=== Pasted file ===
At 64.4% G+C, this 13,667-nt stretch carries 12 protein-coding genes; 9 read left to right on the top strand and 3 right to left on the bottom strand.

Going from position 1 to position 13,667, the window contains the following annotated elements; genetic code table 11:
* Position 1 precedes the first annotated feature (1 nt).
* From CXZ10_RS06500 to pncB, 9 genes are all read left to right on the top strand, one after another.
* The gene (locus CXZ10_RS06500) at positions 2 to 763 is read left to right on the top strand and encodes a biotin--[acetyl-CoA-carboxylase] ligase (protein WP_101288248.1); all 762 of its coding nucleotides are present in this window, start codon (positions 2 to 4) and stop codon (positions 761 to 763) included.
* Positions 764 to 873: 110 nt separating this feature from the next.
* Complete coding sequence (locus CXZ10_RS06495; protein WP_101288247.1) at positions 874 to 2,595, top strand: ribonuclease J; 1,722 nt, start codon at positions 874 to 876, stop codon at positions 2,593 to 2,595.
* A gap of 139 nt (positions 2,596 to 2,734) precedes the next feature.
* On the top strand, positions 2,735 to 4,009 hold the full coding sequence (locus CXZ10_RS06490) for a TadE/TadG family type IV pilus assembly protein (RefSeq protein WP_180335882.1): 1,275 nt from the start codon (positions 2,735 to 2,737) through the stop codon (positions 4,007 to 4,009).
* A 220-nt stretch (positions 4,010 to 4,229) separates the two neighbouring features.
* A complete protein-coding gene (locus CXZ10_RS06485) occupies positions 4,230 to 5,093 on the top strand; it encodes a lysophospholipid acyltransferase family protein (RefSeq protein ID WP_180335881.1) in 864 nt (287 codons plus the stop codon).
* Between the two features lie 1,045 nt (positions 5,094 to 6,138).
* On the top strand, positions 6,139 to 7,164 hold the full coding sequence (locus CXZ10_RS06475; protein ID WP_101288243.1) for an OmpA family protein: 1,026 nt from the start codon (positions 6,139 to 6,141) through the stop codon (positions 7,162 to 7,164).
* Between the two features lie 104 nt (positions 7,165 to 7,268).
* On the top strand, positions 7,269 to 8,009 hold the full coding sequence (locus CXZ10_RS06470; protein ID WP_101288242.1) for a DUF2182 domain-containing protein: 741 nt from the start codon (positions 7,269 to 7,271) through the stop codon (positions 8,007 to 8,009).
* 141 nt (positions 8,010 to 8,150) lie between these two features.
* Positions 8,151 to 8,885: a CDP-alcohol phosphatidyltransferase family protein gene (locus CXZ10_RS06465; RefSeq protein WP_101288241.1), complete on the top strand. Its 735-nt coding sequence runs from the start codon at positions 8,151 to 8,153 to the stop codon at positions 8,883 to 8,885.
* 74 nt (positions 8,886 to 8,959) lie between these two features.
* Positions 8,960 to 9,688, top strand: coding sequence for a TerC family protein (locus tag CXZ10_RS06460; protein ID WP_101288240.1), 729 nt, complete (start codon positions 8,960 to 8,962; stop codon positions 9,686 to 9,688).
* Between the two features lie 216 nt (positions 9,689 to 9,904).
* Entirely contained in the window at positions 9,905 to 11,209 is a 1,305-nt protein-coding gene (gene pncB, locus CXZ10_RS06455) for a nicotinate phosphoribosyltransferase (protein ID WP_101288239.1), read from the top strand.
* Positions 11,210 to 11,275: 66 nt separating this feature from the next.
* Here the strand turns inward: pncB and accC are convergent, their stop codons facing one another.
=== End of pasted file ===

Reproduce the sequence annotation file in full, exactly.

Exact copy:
At 64.4% G+C, this 13,667-nt stretch carries 12 protein-coding genes; 9 read left to right on the top strand and 3 right to left on the bottom strand.

Going from position 1 to position 13,667, the window contains the following annotated elements; genetic code table 11:
* Position 1 precedes the first annotated feature (1 nt).
* From CXZ10_RS06500 to pncB, 9 genes are all read left to right on the top strand, one after another.
* The gene (locus CXZ10_RS06500) at positions 2 to 763 is read left to right on the top strand and encodes a biotin--[acetyl-CoA-carboxylase] ligase (protein WP_101288248.1); all 762 of its coding nucleotides are present in this window, start codon (positions 2 to 4) and stop codon (positions 761 to 763) included.
* Positions 764 to 873: 110 nt separating this feature from the next.
* Complete coding sequence (locus CXZ10_RS06495; protein WP_101288247.1) at positions 874 to 2,595, top strand: ribonuclease J; 1,722 nt, start codon at positions 874 to 876, stop codon at positions 2,593 to 2,595.
* A gap of 139 nt (positions 2,596 to 2,734) precedes the next feature.
* On the top strand, positions 2,735 to 4,009 hold the full coding sequence (locus CXZ10_RS06490) for a TadE/TadG family type IV pilus assembly protein (RefSeq protein WP_180335882.1): 1,275 nt from the start codon (positions 2,735 to 2,737) through the stop codon (positions 4,007 to 4,009).
* A 220-nt stretch (positions 4,010 to 4,229) separates the two neighbouring features.
* A complete protein-coding gene (locus CXZ10_RS06485) occupies positions 4,230 to 5,093 on the top strand; it encodes a lysophospholipid acyltransferase family protein (RefSeq protein ID WP_180335881.1) in 864 nt (287 codons plus the stop codon).
* Between the two features lie 1,045 nt (positions 5,094 to 6,138).
* On the top strand, positions 6,139 to 7,164 hold the full coding sequence (locus CXZ10_RS06475; protein ID WP_101288243.1) for an OmpA family protein: 1,026 nt from the start codon (positions 6,139 to 6,141) through the stop codon (positions 7,162 to 7,164).
* Between the two features lie 104 nt (positions 7,165 to 7,268).
* On the top strand, positions 7,269 to 8,009 hold the full coding sequence (locus CXZ10_RS06470; protein ID WP_101288242.1) for a DUF2182 domain-containing protein: 741 nt from the start codon (positions 7,269 to 7,271) through the stop codon (positions 8,007 to 8,009).
* 141 nt (positions 8,010 to 8,150) lie between these two features.
* Positions 8,151 to 8,885: a CDP-alcohol phosphatidyltransferase family protein gene (locus CXZ10_RS06465; RefSeq protein WP_101288241.1), complete on the top strand. Its 735-nt coding sequence runs from the start codon at positions 8,151 to 8,153 to the stop codon at positions 8,883 to 8,885.
* 74 nt (positions 8,886 to 8,959) lie between these two features.
* Positions 8,960 to 9,688, top strand: coding sequence for a TerC family protein (locus tag CXZ10_RS06460; protein ID WP_101288240.1), 729 nt, complete (start codon positions 8,960 to 8,962; stop codon positions 9,686 to 9,688).
* Between the two features lie 216 nt (positions 9,689 to 9,904).
* Entirely contained in the window at positions 9,905 to 11,209 is a 1,305-nt protein-coding gene (gene pncB, locus CXZ10_RS06455) for a nicotinate phosphoribosyltransferase (protein ID WP_101288239.1), read from the top strand.
* Positions 11,210 to 11,275: 66 nt separating this feature from the next.
* Here the strand turns inward: pncB and accC are convergent, their stop codons facing one another.